Copyright 2008 Ben S. Pollock
NEW ORLEANS — You had to be here, you have to go here, to fully realize what’s going on here. If that is true then what of the Indonesian tsunami that began Dec. 26, 2004? Do you have to go to Iowa to understand its massive flood this month? You might, it’s lovely in the summer. The state fair in Des Moines is Aug. 7-17 this year.
The board of the National Society of Newspaper Columnists chose New Orleans for its 2008 conference site a full two years ago, sensing that news coverage of the city’s recovery from the Aug. 29, 2005, landfall of Hurricane Katrina would have ebbed but its needs still would be dire. And that we as writers could help. This past week, none of us was surprised of the accuracy of our two predictions.
I returned home three days ago, and find conveying the sadness, desperation and the ludicrousness is impossible in words. What’s ludicrous is how slow the recovery is going. Summaries of facts, cut with some observations, doesn’t cut it. Repeating the stories of hurricane survivors, along with observations, is better, but it shows only narrow viewpoints, when what’s amazing is the breadth. The Storm took out a region. It might as well have been one of the smaller states.
When you report on individuals, even adding in data for a wide angle, the better writers will persuade individuals to help Habitat for Humanity’s several projects there. My Beloved is ready to go back. But we who lean toward macro views insist, is this enough? Hie thee down to lay down laminate floors for a house or two during a long weekend away from work, when thousands of houses and apartments still need to be rebuilt. We heard Habitat folks tally its progress so far in the hundreds of homes.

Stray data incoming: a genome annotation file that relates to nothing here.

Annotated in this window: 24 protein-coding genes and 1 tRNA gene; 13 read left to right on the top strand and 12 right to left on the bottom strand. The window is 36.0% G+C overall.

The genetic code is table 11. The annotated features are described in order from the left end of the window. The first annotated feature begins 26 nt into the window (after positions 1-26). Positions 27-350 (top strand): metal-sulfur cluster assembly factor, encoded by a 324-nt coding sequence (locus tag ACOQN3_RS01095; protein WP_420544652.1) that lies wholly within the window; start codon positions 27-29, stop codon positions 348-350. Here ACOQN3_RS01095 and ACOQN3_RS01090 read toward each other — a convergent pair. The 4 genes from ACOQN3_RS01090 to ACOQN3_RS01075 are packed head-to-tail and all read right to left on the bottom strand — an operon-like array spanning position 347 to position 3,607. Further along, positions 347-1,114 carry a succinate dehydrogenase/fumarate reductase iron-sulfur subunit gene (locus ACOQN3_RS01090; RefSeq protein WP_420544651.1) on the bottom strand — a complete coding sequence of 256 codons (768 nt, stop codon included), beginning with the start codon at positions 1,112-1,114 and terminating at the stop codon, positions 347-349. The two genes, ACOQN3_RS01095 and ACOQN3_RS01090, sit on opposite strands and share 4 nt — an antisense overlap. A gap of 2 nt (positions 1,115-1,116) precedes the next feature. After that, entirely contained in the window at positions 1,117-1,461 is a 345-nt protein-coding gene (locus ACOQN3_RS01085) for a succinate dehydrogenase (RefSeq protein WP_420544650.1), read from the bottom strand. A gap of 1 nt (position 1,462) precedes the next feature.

By the time I get done raining a deluge of words and occasional tangential subjects here, it’ll come down to my proposing political action, change out the leadership, hold current leaders to task. A single vote is statistically insignificant, and the impact of letters and petitions has proved laughable. Please know that my eyes welled up, first during a slide show then on the bus tour. The images of our four days in Nola will come up in my dreams for quite a while. So let’s continue. You can’t type while wringing your hands.
I. Tears of hope
I’m far from an expert, but having spent most of my years in tornado country I know some of the worst Mother Nature does and what recovery looks like Continue reading